The UK Government has been strongly criticised by the Council of Europe's Committee of Experts responsible for the monitoring of undertakings made under the European Charter for Regional or Minority Languages. Last year the Blether Region reported that the Northern Ireland Executive had failed to agree a joint response to the Council's triennial request for a report on implementation of the Charter, perhaps because some criteria were no longer being fulfilled. Now the Committee of Experts has issued its own report castigating the failure of the Executive to pass a language Act, remove unwarranted restrictions on the use of Irish before the courts, and introduce a system of simultaneous translation for Members of the Northern Ireland Assembly, which already pays for such a system for the benefit of the Speaker and Clerk but for political reasons refuses to extend it further at what would presumably be minimal cost. In a blow to Unionists and the Alliance Party, the Council also sided with Sinn Féin on the use of bilingual signage.
On Ulster Scots, the tenor was markedly more positive, even if the report found that the dialect was still largely "absent from public life" — with the Ulster-Scots Agency in particular singled out for praise. Such positivity reflects the Council of Europe's adherence to the fiction that Ulster Scots is a language separate from Scots and its lack of any expert linguistic input to determine the value of relevant initiatives, deficiencies that may well be linked.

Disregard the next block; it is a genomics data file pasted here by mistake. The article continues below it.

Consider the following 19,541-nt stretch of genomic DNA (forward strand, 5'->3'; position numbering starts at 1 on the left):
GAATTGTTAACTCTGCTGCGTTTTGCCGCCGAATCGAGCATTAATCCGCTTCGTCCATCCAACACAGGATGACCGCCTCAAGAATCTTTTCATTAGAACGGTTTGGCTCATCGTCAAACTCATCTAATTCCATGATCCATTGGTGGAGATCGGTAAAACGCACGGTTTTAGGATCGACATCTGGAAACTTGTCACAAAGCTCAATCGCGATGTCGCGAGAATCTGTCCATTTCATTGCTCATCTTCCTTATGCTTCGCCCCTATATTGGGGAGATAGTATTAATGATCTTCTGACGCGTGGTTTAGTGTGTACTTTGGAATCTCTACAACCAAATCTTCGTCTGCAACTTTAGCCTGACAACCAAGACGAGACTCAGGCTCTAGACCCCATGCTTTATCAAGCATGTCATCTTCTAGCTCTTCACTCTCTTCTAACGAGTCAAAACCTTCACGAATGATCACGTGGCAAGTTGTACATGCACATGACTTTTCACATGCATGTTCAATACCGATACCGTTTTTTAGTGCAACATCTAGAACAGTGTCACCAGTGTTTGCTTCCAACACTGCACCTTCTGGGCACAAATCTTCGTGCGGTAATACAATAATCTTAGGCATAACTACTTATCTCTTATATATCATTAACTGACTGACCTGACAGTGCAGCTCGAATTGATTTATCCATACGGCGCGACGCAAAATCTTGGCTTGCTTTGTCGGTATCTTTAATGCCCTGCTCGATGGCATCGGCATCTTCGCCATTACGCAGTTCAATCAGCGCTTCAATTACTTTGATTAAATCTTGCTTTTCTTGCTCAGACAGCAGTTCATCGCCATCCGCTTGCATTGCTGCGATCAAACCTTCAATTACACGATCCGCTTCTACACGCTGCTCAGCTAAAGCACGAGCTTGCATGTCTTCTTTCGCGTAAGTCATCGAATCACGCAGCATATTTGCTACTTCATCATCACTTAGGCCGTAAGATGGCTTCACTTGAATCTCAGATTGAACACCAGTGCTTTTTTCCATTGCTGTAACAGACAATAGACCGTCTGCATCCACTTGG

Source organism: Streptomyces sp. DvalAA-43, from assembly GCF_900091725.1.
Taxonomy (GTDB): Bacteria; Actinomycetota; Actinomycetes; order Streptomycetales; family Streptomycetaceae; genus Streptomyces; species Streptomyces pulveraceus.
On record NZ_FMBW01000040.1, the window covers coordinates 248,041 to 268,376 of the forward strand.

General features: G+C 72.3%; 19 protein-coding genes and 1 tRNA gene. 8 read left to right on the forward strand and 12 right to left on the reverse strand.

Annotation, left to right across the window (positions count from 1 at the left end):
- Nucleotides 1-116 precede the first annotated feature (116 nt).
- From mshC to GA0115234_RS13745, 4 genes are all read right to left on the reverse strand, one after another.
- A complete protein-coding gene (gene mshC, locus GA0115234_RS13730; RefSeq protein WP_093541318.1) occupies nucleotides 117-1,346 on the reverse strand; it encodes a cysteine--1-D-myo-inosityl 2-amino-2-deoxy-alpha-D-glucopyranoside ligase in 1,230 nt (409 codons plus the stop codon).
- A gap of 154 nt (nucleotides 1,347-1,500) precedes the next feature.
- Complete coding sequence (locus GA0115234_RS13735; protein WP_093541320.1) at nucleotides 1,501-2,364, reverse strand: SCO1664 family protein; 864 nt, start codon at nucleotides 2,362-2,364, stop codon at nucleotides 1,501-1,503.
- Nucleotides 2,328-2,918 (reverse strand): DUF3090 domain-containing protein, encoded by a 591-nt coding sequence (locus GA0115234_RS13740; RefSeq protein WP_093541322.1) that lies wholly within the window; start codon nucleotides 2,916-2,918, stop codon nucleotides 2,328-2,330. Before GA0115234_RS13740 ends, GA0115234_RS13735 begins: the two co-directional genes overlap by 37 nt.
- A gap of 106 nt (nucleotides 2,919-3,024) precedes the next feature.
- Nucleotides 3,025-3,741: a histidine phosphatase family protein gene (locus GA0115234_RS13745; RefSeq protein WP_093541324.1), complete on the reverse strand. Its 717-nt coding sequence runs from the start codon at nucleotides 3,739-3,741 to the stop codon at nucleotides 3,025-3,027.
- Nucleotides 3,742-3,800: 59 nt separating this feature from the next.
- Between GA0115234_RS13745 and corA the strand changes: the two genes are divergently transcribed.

Ironically, Richard Haass, chair of recent failed round-table talks in Northern Ireland, has appeared on CNN studiously avoiding any mention of the province but describing the Arab world in the following terms:
"These are societies that have never really dealt successfully with modernity.
You've never had a clear divide between the religious and the secular. People confuse democracy and majoritarianism. There's not a real sense of minority rights or places in these societies."